Since Disney bought Lucasfilm for $4 billion in 2012, they’ve put a lot of effort into revitalizing the franchise. Obviously, the main saga has been wildly successful for them, but Disney wanted more. So they’ve expanded past the Skywalker saga with stand-alone hits like ROGUE ONE and the upcoming SOLO. But now, as they start discussing TV possibilities, I’d like to offer up a suggestion: adapt the X-Wing books.

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While it’s unlikely that Disney would choose this direction, it wouldn’t be a bad choice. The X-Wing books tell a good story that would more than fill a TV series — even multiple seasons. Bringing in Expanded Universe material would appeal to old EU fans. At the same time, it would be easy to use the material without contradicting the new canon. There’s already a ready-made story. So why not?

The X-Wing Series

The X-Wing series of books are a part of the Expanded Universe. Published in the late 1990s, the books continue the story after RETURN OF THE JEDI. While JEDI leaves viewers with the impression that everything is settled now that Luke Skywalker defeated the Emperor, these novels look to the truth: starting a new government isn’t easy, and killing a leader doesn’t necessarily kill a movement.

Set approximately seven years after Endor, the X-Wing books follow Wedge Antilles. Wedge is a pilot in the movies, who survived both Death Star attacks. He is now tasked with restarting Rogue Squadron, the famous fighter pilots. He pushes back against political pressure. The government wants Rogue Squadron to be a symbol of the reborn New Republic. Wedge just wants them to survive.

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Image courtesy of Lucasfilm.

Over the course of the books, Wedge and his new squadron have to fight against the remnants of the Empire. Particularly scary is Ysanne Isard, the former head of Imperial Intelligence. Isard, nicknamed “Iceheart” for her terrifying demeanor, is now in charge and blames the Rebellion for killing the Emperor. She sets about systematically destroying the New Republic, especially Rogue Squadron.

Wedge must weather all number of challenges, from friend and foe alike. His squadron finds their place in the galaxy, but surprise twists shake things up. In the end, Rogue Squadron is successful in liberating galactic capital planet Coruscant. The war is by no means over, but they’ve won a key victory and are one step closer to success.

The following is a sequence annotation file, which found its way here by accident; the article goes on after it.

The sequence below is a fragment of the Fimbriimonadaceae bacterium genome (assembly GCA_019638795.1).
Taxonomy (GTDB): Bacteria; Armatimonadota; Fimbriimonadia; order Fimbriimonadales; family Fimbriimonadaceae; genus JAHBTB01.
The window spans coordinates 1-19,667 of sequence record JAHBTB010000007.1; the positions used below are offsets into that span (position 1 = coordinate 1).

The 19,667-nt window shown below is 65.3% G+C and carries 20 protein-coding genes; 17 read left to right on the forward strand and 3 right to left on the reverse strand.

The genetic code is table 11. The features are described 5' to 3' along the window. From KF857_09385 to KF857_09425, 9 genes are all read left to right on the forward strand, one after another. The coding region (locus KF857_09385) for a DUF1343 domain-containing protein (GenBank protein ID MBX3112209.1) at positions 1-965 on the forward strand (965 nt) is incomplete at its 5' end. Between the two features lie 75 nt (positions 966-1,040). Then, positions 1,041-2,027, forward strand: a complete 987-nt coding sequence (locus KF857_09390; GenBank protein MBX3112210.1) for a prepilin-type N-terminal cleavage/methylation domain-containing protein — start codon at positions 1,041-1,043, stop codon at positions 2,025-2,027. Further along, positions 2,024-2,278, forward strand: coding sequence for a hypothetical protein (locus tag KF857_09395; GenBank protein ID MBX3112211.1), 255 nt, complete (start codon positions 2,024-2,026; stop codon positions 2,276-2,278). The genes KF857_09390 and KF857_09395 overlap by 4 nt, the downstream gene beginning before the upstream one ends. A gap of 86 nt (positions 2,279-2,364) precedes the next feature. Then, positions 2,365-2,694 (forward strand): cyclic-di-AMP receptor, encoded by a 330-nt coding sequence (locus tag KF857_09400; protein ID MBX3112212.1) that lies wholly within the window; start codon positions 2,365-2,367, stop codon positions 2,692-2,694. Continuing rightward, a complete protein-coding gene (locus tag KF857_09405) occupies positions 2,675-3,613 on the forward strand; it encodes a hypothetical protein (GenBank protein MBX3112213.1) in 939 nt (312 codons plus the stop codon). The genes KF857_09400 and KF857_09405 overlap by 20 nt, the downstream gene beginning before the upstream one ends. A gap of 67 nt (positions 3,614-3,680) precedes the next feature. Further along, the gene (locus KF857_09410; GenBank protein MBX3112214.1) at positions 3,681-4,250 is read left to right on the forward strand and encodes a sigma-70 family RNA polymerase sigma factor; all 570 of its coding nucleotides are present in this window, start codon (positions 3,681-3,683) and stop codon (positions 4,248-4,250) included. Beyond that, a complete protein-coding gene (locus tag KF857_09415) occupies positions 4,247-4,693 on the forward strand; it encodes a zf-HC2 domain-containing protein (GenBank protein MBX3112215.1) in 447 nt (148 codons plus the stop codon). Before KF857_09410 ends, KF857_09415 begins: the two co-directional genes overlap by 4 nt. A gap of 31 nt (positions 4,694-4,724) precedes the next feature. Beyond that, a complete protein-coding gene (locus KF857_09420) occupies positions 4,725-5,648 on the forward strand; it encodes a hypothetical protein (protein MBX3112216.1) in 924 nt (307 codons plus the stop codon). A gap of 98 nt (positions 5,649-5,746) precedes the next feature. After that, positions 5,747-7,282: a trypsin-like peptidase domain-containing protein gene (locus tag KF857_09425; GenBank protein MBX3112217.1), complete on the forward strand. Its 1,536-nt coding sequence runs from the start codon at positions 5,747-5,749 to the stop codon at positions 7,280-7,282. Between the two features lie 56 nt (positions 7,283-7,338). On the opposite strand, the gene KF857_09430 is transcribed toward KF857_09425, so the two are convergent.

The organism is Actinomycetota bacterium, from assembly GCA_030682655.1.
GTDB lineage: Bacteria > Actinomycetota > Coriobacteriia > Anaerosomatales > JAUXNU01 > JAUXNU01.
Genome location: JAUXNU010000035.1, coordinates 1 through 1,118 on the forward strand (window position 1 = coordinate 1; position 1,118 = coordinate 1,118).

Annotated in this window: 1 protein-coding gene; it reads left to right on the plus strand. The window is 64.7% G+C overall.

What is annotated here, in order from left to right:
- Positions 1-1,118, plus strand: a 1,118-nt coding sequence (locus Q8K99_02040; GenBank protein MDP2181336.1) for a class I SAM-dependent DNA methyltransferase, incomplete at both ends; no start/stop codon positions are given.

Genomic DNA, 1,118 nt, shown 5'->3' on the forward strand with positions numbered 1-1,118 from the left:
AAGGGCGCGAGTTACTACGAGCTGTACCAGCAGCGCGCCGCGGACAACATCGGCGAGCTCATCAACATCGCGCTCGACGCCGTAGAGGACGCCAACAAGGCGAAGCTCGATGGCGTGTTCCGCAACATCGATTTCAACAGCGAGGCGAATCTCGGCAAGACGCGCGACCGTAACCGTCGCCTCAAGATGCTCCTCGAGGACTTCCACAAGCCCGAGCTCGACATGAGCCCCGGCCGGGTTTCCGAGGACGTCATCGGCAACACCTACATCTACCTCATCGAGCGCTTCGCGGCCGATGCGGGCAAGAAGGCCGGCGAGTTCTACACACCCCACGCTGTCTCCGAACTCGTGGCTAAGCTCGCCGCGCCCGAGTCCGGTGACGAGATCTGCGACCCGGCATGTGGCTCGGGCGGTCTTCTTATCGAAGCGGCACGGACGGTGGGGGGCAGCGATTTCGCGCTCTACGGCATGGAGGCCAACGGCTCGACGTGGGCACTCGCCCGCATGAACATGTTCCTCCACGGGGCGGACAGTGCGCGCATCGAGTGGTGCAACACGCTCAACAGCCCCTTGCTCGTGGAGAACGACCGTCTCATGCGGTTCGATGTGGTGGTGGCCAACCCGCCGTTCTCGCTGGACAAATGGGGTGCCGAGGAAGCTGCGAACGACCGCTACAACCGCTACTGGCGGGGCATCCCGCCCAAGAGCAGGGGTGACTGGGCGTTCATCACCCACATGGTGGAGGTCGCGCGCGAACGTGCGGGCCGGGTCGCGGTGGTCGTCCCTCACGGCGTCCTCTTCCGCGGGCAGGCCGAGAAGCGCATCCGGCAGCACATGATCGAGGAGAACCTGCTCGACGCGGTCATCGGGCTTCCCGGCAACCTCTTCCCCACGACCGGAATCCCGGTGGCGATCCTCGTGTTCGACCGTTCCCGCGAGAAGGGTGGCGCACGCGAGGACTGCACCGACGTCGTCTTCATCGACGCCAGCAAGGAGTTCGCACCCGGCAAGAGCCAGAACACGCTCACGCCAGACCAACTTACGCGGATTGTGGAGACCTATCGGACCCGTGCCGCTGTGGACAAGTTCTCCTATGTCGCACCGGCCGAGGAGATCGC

Why X-Wing?

If Disney is looking for material that they can adapt into a long-running, successful TV series, the X-Wing books are an obvious choice. STAR WARS brings a wide-reaching galactic atmosphere that they can work with. But the X-Wing books find a delicate balance between the overarching world and the stories of actual people who live there.

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Done right, an X-Wing TV series could potentially rival GAME OF THRONES for scope and interest. That seems to be the driving force in television right now if Amazon’s attempts to secure the Tolkien world are any hint. Why waste the time and effort creating new material from scratch when Disney has a ready-made world to adapt in the X-Wing books?

New Characters

Wedge may be the connection to the movies, but he’s far from the only main character. We could easily follow numerous characters throughout the show to create a diverse plot. Wedge is an obvious choice. He’s an easy connection to the original series, but he wasn’t so developed that he wouldn’t be interesting. Plus, Wedge brings in opportunities to show familiar characters, as he is still in contact with old friends.

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Image courtesy of Dark Horse Comics.

Corran Horn is introduced in the X-Wing books and becomes a fairly major character. He’s a skilled pilot who used to work with the Corellian Security Force. He can be a bit uptight, but over the course of the series learns to trust his squadmates and let loose a little. Corran also learns that he is the grandson of a former Jedi, and eventually leaves Rogue Squadron to train as a Jedi.

Tycho Celchu provides an element of intrigue. A former hero of the Rebellion, Tycho was captured by Imperials and brought to Isard’s famous Lusankya prison. As all former Lusankya prisoners turned out to be sleeper agents, Tycho faces a lot of suspicions. He is constantly haunted by doubt and must prove his innocence.

Isard herself makes a well-developed villain. She’s cruel but brilliant. She inspires both loyalty and fear in her subjects. She’s also a master manipulator who uses her tools wisely to undermine the New Republic’s every move. Every series needs a good villain, and Isard would definitely deliver.

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Besides these major options, there are tons of minor characters that would be fun to see. The other pilots in Rogue Squadron are interesting. There’s a 16-year-old who would appeal to young viewers and provide a Bildungsroman story. Isard has cruel, corrupt henchmen, including one with a personal vendetta against Corran. There are plenty of options.

Galactic Scope

The best thing about STAR WARS is its setting. There is an entire galaxy to see and learn about. The many planets we’ve already seen in the films are a drop in the bucket, and there’s a lot we can still play around with. While a lot of the Rogue Squadron books focus on Coruscant and the New Republic’s efforts to control it, there are plenty of other places to visit.

Training for Rogue Squadron takes place in a hidden base. Their first mission involves going to the planet Borleais. When Isard is chased off of Coruscant, she flees to Thyferra, the planet which produces bacta. Thyferra is a tropical world with interesting plant-life that would make a fun setting for a TV show.